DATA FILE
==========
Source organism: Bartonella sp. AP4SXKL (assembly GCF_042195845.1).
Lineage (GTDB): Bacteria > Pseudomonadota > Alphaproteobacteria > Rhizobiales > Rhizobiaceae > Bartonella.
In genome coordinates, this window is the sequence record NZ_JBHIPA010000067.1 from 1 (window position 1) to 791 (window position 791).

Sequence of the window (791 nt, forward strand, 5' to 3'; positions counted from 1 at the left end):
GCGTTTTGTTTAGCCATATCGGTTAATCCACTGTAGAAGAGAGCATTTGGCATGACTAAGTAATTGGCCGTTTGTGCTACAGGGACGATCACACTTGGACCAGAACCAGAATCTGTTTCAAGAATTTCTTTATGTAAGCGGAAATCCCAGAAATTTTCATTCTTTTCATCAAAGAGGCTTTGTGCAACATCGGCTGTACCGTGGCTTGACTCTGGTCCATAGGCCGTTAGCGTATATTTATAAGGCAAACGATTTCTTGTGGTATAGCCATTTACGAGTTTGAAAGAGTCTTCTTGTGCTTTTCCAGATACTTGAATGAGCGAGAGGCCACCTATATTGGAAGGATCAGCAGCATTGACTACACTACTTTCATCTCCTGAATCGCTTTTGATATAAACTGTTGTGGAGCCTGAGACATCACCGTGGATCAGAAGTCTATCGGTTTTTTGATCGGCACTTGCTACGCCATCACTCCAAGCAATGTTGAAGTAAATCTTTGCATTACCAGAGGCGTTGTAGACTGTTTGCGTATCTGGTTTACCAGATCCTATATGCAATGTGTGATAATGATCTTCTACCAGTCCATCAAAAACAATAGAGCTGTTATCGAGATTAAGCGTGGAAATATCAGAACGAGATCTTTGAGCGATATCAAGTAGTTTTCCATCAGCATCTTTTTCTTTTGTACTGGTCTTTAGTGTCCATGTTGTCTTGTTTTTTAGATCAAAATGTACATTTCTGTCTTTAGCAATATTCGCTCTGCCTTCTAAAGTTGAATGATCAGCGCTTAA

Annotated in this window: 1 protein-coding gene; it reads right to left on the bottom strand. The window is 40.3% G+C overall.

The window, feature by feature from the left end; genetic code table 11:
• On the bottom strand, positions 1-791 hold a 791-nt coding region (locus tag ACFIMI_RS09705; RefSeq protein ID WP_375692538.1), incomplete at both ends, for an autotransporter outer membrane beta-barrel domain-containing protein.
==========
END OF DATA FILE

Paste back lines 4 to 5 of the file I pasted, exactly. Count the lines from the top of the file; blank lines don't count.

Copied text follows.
Sequence of the window (791 nt, forward strand, 5' to 3'; positions counted from 1 at the left end):
GCGTTTTGTTTAGCCATATCGGTTAATCCACTGTAGAAGAGAGCATTTGGCATGACTAAGTAATTGGCCGTTTGTGCTACAGGGACGATCACACTTGGACCAGAACCAGAATCTGTTTCAAGAATTTCTTTATGTAAGCGGAAATCCCAGAAATTTTCATTCTTTTCATCAAAGAGGCTTTGTGCAACATCGGCTGTACCGTGGCTTGACTCTGGTCCATAGGCCGTTAGCGTATATTTATAAGGCAAACGATTTCTTGTGGTATAGCCATTTACGAGTTTGAAAGAGTCTTCTTGTGCTTTTCCAGATACTTGAATGAGCGAGAGGCCACCTATATTGGAAGGATCAGCAGCATTGACTACACTACTTTCATCTCCTGAATCGCTTTTGATATAAACTGTTGTGGAGCCTGAGACATCACCGTGGATCAGAAGTCTATCGGTTTTTTGATCGGCACTTGCTACGCCATCACTCCAAGCAATGTTGAAGTAAATCTTTGCATTACCAGAGGCGTTGTAGACTGTTTGCGTATCTGGTTTACCAGATCCTATATGCAATGTGTGATAATGATCTTCTACCAGTCCATCAAAAACAATAGAGCTGTTATCGAGATTAAGCGTGGAAATATCAGAACGAGATCTTTGAGCGATATCAAGTAGTTTTCCATCAGCATCTTTTTCTTTTGTACTGGTCTTTAGTGTCCATGTTGTCTTGTTTTTTAGATCAAAATGTACATTTCTGTCTTTAGCAATATTCGCTCTGCCTTCTAAAGTTGAATGATCAGCGCTTAA